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Book Review

Computer-Assisted Instruction in Composition: Create Your Own

Barbara L. Cambridge

When Lilly Endowment funded our public school-urban university collaboration on computer-assisted instruction in composition, I was elated that we could have time and money to find and purchase software. With high hopes, we defined our common philosophy of writing instruction, generated criteria for review of software according to our curricular needs, and ordered programs to review. Our hopes fell quickly: programs to support our goals in writing simply did not exist.

Blissfully naive about the complexity of our decision, we decided to write software ourselves. Instructed by a linguistics colleague, we learned to write flow charts, scripts, and pseudocode. We envisioned completing eight programs during our two-year grant period. Little did we know. We did not anticipate such factors as the many decisions about screen capacity, programming time, number of student responses needed to detect defects, or the total number of stages in producing a useful CAI package.

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Little did we know. One of the helpful tools we applied to this task was Cynthia Selfe's Computer-Assisted Instruction in Composition: Create Your Own. In this spiral-bound book, Selfe leads would-be software writers through all the steps needed to produce programs which meet their needs. Selfe leads cautious writers by the hand and waves yellow flags at strategic points for would-be sprinters like us.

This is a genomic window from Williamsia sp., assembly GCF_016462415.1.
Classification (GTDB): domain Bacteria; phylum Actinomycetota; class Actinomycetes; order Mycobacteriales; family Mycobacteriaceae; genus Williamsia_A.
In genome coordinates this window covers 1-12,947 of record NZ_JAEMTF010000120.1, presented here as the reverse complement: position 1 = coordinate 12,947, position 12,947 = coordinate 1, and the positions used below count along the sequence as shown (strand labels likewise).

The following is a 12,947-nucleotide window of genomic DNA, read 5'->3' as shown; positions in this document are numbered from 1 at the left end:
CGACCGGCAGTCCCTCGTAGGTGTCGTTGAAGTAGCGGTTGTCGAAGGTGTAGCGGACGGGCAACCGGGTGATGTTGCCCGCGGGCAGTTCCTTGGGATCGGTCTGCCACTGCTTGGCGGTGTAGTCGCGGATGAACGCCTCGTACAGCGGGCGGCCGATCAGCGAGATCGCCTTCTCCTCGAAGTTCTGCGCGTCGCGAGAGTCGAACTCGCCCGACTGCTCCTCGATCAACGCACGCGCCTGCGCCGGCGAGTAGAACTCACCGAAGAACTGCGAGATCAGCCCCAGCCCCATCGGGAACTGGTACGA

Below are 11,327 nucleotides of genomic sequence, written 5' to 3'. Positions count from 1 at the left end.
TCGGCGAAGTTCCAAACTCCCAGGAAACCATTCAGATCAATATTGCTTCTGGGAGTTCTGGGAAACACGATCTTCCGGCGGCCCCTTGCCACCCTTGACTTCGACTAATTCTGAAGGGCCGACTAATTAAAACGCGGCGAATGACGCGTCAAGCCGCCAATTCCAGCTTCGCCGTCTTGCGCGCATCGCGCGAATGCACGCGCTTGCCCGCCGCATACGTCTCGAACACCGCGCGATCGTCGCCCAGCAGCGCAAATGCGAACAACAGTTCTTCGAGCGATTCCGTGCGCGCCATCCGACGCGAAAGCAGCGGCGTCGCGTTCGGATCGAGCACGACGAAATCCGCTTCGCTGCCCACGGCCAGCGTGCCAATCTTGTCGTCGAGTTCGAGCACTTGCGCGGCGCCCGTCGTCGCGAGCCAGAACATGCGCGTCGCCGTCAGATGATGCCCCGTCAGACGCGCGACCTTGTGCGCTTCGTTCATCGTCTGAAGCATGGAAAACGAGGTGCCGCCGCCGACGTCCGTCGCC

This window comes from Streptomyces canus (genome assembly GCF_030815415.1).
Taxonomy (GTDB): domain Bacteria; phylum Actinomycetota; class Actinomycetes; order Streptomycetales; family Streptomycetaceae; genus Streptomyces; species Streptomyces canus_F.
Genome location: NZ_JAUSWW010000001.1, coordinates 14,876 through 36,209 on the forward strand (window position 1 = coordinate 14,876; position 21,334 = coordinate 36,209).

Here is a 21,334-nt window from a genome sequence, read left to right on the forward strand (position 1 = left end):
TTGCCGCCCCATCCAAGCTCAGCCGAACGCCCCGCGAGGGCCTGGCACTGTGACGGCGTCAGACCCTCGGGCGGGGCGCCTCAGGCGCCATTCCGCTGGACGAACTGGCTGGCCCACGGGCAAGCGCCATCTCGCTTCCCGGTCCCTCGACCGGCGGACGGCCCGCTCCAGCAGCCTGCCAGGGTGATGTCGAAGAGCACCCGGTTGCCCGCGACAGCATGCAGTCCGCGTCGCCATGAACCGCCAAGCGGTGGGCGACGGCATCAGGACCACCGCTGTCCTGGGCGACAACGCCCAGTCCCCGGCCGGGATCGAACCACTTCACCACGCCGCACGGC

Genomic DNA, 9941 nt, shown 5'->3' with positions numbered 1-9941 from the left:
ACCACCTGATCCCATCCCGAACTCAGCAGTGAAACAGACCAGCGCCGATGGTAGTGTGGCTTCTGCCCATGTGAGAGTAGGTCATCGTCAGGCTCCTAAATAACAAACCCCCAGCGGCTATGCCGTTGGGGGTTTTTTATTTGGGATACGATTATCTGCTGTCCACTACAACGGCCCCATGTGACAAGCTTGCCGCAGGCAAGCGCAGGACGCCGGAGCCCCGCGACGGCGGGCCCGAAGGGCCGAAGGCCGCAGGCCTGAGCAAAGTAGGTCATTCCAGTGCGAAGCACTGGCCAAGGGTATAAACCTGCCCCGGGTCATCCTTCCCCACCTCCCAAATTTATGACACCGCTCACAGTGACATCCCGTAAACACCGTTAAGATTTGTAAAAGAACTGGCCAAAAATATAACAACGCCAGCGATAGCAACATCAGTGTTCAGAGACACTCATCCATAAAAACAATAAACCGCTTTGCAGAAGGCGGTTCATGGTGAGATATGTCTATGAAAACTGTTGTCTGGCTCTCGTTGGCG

Chapter 1, "Identifying Assumptions about Writing and Pedagogy," supports our own intuitive starting point of looking at current philosophy and goals. Teachers should identify student writing problems, assumptions about writing, and assumptions about teaching writing. On each document during our project, we had printed our assumptions so that the technology would not usurp the theory. Selfe encourages this step and many more as writers begin. She includes worksheets throughout the book for generating ideas and for recording progress in the project.

Chapter 2, "Getting started on a CAI Project," continues from Chapter 1 the example of Jean, a hypothetical software writer. Using multiple presentational methods, Selfe discusses seven predesign tasks through Jean's experience, through chapter text, and through samples of completed worksheets. Selfe's use of numbered sections in each chapter overtly sequences a possible process; however, she cautions that writing CAI lessons is as recursive as other writing. Our experience confirms that some of Selfe's steps may come in a different order for writers with different writing processes.

Selfe's advice in Chapter 3 on "Working with a Design Team" might well come earlier in her book, for a cooperative design team is essential to a CAI project. Particularly pertinent in this chapter is advice on choosing a programmer, including the requirements of proficiency in a number of computer languages, enthusiasm about writing instruction, and ability to communicate in understandable terms. Our initial choice for programmer was a graduate student in systems design, and this choice was nearly disastrous because he had minimal time for the project, had to learn from scratch the language we needed to use, and understood little about composition. Selfe might add that even if the investment in a competent, informed programmer takes a good bit out of one's budget, economizing elsewhere is worth that investment.